Dalton's Undoing by RaeAnne Thayne - Romance>Contemporary
He was known as a major player who'd left a swath of broken hearts across the Teton Valley. Yet when single mother Jenny Boyer saw the tenderness in Seth Dalton's eyes when he looked at her children -- not to mention her -- it was impossible for her to believe it was all a game.
She was new to this small town, a school principal who needed to be respected. The last man she should be getting involved with was the Hunk of Cold Creek! But every time Seth came near, Jenny could feel herself falling...like all of the women who'd come before her. So why did she hope that her story would have a different ending -- as in, happily ever after?
Some little punk was stealing his car.
Seth Dalton stood on the sidewalk in front of his mother's house, the puppy leashes in his hand forgotten, and watched three years of sweat, passion and hard work take off down the road with a flash of tail lights and the squeal of rubber.
Son of a bitch.
He stood looking after it for maybe fifteen seconds, trying to comprehend how anybody in Podunk Pine Gulch would have the stones to steal his 1969 Matador red GTO convertible.
Who in town could possibly be stupid enough to dream he could get more than a block or two without somebody sitting up and taking notice that Seth wasn't the one behind the wheel and raising the alarm?
Just how far did the bastard think he would get? Not very, if Seth had anything to say about it. He'd worked too hard on his baby to let some sleazebag drive her away.
"Come on, kids. Fun's over." He jerked the leashes, grateful the dogs weren't in midpee, and dragged the two brindle Australian herder pups up the sidewalk and back into the house.
Inside, the members of his family were crowded around his mother's dining-room table playing one of their cutthroat games of Risk.
Looked like Jake and Maggie were kicking butt. No surprise there, with his middle brother's conniving brain and his wife's military experience. The Dalton clan was in its usual teams, Jake and Maggie against his mother and stepfather, with his oldest brother, Wade, and wife, Caroline, making up the third team.
That was the very reason he'd volunteered to take the puppies out for their business in the first place. It was a little lonely being the solitary player on his side of the table. Usually he teamed up with Natalie -- but it was a little disheartening to find his nine-year-old niece made a more cutthroat general than he. She was in the family room watching a video with her brothers, anyway.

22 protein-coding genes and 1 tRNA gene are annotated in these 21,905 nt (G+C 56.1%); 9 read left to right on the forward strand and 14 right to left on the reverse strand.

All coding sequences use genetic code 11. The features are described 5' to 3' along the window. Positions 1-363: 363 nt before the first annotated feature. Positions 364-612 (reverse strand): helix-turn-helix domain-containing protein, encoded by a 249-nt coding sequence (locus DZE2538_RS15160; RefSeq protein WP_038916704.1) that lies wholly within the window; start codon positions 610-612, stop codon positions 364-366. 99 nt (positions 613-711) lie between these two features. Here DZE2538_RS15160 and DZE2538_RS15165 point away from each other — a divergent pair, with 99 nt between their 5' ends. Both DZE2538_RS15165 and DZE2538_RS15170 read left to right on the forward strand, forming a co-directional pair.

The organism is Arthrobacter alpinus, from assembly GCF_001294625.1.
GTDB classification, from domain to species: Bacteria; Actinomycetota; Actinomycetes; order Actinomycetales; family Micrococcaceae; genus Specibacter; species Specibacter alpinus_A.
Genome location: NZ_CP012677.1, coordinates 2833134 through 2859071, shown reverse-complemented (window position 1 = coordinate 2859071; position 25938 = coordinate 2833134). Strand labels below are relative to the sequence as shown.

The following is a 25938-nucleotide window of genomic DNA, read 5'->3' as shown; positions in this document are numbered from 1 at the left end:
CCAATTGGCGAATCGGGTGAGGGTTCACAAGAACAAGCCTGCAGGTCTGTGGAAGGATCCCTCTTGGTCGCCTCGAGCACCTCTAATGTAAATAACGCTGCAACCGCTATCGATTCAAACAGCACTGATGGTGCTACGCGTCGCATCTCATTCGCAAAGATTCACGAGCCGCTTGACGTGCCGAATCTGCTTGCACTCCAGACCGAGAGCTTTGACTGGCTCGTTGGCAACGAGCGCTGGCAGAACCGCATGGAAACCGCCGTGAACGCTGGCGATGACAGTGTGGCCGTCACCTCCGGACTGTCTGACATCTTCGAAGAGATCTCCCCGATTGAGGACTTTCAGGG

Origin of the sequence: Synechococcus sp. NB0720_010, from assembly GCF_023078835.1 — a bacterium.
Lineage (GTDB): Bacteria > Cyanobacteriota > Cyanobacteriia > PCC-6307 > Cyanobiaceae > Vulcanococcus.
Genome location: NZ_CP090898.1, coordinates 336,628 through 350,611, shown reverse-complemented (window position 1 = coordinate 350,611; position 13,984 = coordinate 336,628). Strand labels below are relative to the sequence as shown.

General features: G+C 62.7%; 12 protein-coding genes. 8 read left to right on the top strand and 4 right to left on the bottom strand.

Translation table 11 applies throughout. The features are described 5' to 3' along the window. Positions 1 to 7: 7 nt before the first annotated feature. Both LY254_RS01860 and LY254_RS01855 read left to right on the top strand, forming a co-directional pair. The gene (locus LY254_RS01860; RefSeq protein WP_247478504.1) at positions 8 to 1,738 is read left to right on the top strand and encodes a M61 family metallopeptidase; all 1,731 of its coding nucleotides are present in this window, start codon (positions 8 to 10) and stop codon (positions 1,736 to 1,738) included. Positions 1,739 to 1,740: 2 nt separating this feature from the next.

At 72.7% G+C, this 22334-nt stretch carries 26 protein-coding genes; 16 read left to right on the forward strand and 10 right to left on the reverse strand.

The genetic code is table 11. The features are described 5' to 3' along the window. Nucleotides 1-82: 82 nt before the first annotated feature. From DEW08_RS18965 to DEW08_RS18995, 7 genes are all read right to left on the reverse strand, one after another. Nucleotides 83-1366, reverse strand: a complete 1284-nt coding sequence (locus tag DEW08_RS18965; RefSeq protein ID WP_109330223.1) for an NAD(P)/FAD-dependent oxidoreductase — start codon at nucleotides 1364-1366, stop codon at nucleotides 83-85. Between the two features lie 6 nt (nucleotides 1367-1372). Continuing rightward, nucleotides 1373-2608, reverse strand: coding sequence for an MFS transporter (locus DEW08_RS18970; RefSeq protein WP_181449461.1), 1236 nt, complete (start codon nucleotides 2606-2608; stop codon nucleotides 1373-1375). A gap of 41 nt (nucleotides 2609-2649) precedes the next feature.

The only one who looked up from strategizing was his mother.
"Back so soon? That was fast!" Marjorie crooned the words, not to him but to the puppies -- or her half of the dynamic duo anyway. She picked up the birthday gift he'd given her and nuzzled the little male pup.
"You're so good. Aren't you so good? Yes, you are. Come give Mommy a birthday kiss."
"Don't have time, sorry," Seth said drily.
He ignored the face she made at him and reached for the keys to Wade's pickup from the breakfast bar. "I'm taking your truck," he called on his way out the door.
Wade looked up, a frown of concentration on his tough features. "You're what?"
He paused at the door. "Don't have time to explain, but I need your truck. I'll be back. Mom, keep an eye on Lucy for me."
"I just washed that truck," his brother growled.
"Don't bring it back all muddy and skanky."
He wasn't even going to dignify that with a response, he decided, as he headed down the stairs. He didn't have the time, even if he could have come up with a sharp response.
Wade's truck rumbled to life, smooth and well-tuned like everything in Seth's oldest brother's life. He threw it in gear and roared off in the direction the punk had taken his car.
If he were stealing a car, which road would he take? Pine Gulch didn't offer a lot of escape routes. Turning south would lead him through the houses and small business district of Pine Gulch. To the east was the rugged western slope of the Teton Mountains, which left him north and west.
He took a chance and opted to head north, where the quiet road stretched past ranches and farms with little traffic to notice someone in a red muscle car.
He ought to just call the...